Make Your Website ADA Compliant
I was surprised to read that an important part of the Americans with Disabilities Act (ADA) still hasn’t been finalized. Final rules were supposed to be issued last year about making websites ADA compliant, but have been delayed to next year.
However, this hardly means that businesses required to meet ADA requirements for physical access—schools, public buildings, and “places of public accommodation”—should remain ignorant where their websites are concerned. There are proposed rules to follow for now and it’s a safe bet that they are very close to what the final rule will look like.
Honestly, there really is no reason for their websites to not have basic accessibility tools in place by now.
A Google search will identify articles, tools, and experts to help you understand steps you can take to make your site more accessible. And guess what: people with disabilities and their families are potential customers. They buy stuff, go out to eat, and enjoy the same entertainment as the rest of us. Why lose an opportunity for more sales?
Modern Websites Can Offer ADA Compliant Tools
I recently worked a short contract for A Very Large Company that falls under ADA accessibility rules. It’s got wide, powered doors for wheelchair users, Braille elevator controls, and accessible restrooms. I spotted one blind employee. But the “AVLC” website isn’t ADA-compliant, at least as far as current guidelines suggest it should be for an organization its size.
People inside AVLC are aware and understand that the old web technology they use is a problem. Although one tool is a Microsoft product, the latest IE update impacted its functionality. Some of its functions actually work better on Chrome.
If Microsoft can’t be bothered to update an old tool, why continue using it?
The AVLC people I worked with expect to have new and presumably compliant web software in place in 2019. I’d bet the barn that ADA still won’t be finalized by then and they’re probably counting on it. Still, this keeps them from communicating with all their customers.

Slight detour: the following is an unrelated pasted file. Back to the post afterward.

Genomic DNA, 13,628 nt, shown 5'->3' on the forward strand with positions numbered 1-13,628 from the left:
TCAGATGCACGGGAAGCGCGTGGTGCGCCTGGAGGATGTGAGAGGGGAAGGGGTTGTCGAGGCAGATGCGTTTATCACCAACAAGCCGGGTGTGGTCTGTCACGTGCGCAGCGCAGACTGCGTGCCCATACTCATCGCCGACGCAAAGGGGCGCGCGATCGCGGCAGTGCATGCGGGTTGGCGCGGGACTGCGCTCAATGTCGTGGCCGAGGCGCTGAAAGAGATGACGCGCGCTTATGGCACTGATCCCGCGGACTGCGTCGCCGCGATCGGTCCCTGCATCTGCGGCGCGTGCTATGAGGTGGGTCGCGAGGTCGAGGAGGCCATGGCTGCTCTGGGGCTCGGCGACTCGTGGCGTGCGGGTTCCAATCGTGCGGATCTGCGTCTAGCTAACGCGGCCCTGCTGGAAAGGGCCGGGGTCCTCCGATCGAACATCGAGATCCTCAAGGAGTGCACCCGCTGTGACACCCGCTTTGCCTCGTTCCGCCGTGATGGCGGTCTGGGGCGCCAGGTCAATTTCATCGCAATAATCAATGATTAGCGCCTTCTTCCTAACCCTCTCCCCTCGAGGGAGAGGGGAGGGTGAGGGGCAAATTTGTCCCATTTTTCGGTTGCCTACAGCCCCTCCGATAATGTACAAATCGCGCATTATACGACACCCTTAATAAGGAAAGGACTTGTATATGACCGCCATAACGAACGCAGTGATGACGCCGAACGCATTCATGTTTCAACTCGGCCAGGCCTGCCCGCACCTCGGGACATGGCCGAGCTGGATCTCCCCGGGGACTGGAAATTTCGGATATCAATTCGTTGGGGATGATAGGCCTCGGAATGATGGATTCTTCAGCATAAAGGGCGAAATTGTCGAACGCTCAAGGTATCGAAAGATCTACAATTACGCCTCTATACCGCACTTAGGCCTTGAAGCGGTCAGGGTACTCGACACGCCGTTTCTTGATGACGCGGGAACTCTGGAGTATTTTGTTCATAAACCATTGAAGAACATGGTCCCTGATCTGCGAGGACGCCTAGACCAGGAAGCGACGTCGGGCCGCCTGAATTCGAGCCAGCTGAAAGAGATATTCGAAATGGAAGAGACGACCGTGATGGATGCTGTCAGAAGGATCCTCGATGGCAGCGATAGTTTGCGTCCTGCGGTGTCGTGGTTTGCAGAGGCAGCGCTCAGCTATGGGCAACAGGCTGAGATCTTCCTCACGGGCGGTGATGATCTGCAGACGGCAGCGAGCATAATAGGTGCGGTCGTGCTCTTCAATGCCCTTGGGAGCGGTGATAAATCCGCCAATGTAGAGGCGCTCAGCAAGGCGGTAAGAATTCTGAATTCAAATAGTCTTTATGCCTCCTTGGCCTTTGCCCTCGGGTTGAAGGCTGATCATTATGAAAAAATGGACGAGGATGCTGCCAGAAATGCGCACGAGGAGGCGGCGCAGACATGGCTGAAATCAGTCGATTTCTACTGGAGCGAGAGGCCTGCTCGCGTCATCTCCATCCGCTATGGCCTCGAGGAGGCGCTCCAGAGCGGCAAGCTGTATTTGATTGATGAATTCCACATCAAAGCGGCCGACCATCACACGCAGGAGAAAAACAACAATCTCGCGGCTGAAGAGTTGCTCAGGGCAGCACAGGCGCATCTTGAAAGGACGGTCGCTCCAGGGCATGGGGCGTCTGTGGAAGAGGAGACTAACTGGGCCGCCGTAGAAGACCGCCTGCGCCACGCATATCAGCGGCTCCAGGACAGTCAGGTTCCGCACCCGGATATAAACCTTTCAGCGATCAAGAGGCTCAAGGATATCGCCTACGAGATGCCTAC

I’m a small business and do not run a place of public accommodation, so I don’t have to concern myself about ADA rules. But that doesn’t mean I can’t take a few steps to make my website a friendlier place for a person with limited vision to visit and think, hmm, I wonder if she’s available for blogging? (Yes! I am!)
I’ve added a few tools that help low-vision visitors get around my site a little easier. The most obvious one is a little toggle menu off to the left that provides larger fonts and greater contrast. It came from a free WordPress plugin I’m testing and I’ll happily make a donation to its designer if all goes well.
WordPress has a number of plugins that provide everything from testing your site to identify ADA gaps to providing general and very specific fixes. You can search the WordPress theme repository for ADA-compliant themes. (Be sure to refresh if you use this link.) WordPress’s own accessibility team posts updates, news, and recommended tools.
The ADA Changed America for the Better
The ADA, of course, literally opened American doors to persons with disabilities. And that’s a good thing.
- Curb cuts and wider doors let people who use wheelchairs (and later, scooters) get around more easily.
- Braille readouts on ATMs, elevators, and directories allow people with low or no vision to more fully participate in commerce.
- Use of close-captioning tools brings more deaf people into worksites, cinemas, and theaters.
Curb cuts are helpful to parents pushing strollers and kids learning how to ride a bike. And many of us have used the larger accessible restroom stall not only for its purpose but to also to keep a little one close by and change clothes and/or diapers.
ADA also made us work more intelligently.
Think about innovations like IM, texting, and other person-to-person communications that helped office communications and cut down on chatter that makes it hard to write. They also reduced the instances of the embarrassing or annoying “reply to all” on email.
I remember reading about a deaf colleague in New Orleans who was stranded during Hurricane Katrina. She worried about using up her cell phone battery trying to contact a sister out of state via the TTY tool. Mobile communications were jammed and calls couldn’t get through—but her text used minimal power and eventually got through as she walked (yes, walked) to the airport to catch a flight out. Guess who came for dinner?
I’m not sure why websites are seen as a greater challenge when it comes to defining ADA compliance and making it happen. But’s it’s theoretically possible to make your site compliant, as attorney Angela Gibson writes in the Cincinnati Business Courier. Lawsuits against businesses with inaccessible websites have “spiked” since early 2015, Gibson says, and companies need to take precautionary measures. The tools are there, and let’s start using them.